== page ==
ECB Minutes: Members Saw Need For Bold, Decisive Action Against Covid-19 Shock

ECB policymakers agreed that there was need for decisive action to support the euro area economy as the coronavirus, or Covid-19, pandemic hurt economic activity in the countries in the single-currency bloc, minutes of an emergency policy session on March 18 revealed on Thursday.

In the unscheduled meeting, the bank announced a new EUR 750 billion Pandemic Emergency Purchase Programme to combat the risks posed by the outbreak and escalating diffusion of the coronavirus.

Just six days earlier, the Governing Council left interest rates unchanged and announced a modest relief measure of additional EUR 120 billion bond purchases, even as it said the Eurozone is facing a “major shock” from the coronavirus.

ECB President Christine Lagarde had said it was not the central bank’s job to close spreads and urged a strong fiscal response. Markets were rattled by her comments.

“There was unanimous agreement that bold and decisive action was needed to counter the serious risks posed by the rapidly spreading coronavirus for the monetary policy transmission mechanism, the outlook for the euro area economy and, hence, ultimately the ECB’s price stability objective,” the minutes, which the ECB calls “account”, of the March 18 policy session showed.

The bank said it had become evident after the March 11-12 policy session that the euro area was facing a common shock that warranted a forceful monetary policy response and required additional policy stimulus and support to monetary policy transmission.

“A strong response was also seen to underline the credibility of the ECB’s commitment to use all of its monetary policy instruments to prevent destabilising and self-perpetuating spirals that could disrupt financial markets and put financial and price stability at risk,” the bank said.

Members broadly supported the proposal that purchases would be conducted in a flexible manner, the minutes said, while adding that “reservations were expressed by some members about the necessity of launching a new, dedicated asset purchase programme.”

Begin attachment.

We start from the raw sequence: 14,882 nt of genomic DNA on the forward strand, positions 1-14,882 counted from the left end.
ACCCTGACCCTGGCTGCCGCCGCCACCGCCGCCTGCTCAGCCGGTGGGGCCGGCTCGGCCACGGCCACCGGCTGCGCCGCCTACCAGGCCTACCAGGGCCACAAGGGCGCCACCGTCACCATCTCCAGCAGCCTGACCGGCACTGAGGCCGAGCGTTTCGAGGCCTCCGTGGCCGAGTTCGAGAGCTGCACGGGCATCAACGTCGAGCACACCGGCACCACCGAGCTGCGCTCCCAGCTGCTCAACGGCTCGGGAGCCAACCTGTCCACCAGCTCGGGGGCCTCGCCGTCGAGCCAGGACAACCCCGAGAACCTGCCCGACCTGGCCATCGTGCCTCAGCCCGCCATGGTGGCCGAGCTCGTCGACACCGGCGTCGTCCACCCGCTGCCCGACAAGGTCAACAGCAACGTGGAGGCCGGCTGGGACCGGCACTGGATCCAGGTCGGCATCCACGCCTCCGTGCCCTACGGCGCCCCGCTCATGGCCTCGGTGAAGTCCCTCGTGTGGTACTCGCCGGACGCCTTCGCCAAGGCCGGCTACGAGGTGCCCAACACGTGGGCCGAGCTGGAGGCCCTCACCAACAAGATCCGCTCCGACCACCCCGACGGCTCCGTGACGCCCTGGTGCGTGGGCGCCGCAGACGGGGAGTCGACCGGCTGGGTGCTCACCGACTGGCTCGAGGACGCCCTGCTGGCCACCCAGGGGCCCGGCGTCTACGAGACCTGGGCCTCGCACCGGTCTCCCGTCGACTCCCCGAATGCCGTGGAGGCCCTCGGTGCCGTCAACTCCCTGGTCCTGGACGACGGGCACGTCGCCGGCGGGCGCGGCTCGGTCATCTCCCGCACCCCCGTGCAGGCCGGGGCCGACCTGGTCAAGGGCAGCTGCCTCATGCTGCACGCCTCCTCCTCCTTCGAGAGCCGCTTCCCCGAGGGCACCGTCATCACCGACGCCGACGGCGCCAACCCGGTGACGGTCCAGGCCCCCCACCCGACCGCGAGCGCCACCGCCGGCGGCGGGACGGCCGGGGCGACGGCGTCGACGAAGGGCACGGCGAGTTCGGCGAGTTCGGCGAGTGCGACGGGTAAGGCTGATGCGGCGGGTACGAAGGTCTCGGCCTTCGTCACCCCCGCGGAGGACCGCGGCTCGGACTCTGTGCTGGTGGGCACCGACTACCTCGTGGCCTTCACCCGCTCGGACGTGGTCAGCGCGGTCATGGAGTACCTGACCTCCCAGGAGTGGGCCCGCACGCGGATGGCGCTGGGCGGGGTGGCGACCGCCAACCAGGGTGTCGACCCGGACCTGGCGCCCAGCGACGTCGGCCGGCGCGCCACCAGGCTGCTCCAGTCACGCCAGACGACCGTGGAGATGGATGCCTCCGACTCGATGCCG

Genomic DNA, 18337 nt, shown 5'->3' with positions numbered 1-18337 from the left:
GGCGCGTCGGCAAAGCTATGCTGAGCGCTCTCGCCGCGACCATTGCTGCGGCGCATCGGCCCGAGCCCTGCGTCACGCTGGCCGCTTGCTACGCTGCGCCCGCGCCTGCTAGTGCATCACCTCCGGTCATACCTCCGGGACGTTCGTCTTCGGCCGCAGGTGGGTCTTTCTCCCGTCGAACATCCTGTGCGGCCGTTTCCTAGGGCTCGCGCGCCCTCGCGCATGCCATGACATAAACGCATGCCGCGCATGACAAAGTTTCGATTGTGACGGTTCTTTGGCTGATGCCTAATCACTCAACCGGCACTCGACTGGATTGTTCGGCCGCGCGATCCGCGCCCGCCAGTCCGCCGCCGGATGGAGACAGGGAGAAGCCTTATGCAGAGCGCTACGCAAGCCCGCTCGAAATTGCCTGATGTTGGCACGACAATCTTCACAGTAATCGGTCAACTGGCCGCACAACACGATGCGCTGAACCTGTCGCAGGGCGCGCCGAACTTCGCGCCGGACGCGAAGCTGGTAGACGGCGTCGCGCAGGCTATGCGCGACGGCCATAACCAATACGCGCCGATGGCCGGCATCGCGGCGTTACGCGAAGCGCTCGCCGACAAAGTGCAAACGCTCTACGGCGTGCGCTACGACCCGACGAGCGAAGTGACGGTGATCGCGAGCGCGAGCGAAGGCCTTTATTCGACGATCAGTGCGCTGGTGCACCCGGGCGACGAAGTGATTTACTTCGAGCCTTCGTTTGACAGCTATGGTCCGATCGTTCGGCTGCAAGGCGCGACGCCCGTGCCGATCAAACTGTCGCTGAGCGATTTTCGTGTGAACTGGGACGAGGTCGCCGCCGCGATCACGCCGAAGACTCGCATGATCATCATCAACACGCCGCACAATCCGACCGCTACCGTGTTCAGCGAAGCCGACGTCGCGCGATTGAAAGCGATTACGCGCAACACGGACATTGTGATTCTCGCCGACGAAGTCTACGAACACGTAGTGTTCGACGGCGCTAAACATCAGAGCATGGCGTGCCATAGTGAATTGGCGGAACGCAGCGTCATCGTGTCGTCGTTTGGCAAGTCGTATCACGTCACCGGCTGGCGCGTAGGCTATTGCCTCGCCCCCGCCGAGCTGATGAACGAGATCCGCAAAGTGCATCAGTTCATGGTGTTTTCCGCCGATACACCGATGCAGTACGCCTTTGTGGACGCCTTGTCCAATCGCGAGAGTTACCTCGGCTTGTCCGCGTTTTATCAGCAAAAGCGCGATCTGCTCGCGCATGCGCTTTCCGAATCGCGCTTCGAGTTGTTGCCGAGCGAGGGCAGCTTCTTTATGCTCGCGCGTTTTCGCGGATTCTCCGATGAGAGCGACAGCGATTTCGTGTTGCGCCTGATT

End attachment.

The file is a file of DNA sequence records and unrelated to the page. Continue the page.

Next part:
Some members also raised concerns regarding the proposed communication on the issue share and issuer limits, the minutes said.

“However, notwithstanding the hesitation, readiness was also expressed to go along with the carefully phrased communication, in the light of the scale of the market disruptions and challenges faced in the pursuit of the ECB’s mandate,” the minutes added.

The ECB and its peers in other countries have announced several stimulus measures for their respective economies as the coronavirus outbreak halted economic activity to a large extent across the world.

Earlier this week, the ECB announced that it has adopted a package of temporary collateral easing measures to provide cheap loans to banks, even if it meant the central bank taking on greater risk.

The big euro area countries are facing severe impact on their economic output and countries like Italy and Spain are seeing huge loss of human lives as the coronavirus spread across Europe.

The Bank of France this week estimated that the French economy is set to shrink 6 percent in the first quarter due to the Covid-19 disruption, thus pushing the economy into a technical recession. The predicted decline is the worst since 1945.

Lagarde reportedly said the euro area economy could shrink over 10 percent this year, which is the worst on record, if the lockdowns continue over an extended period of time.

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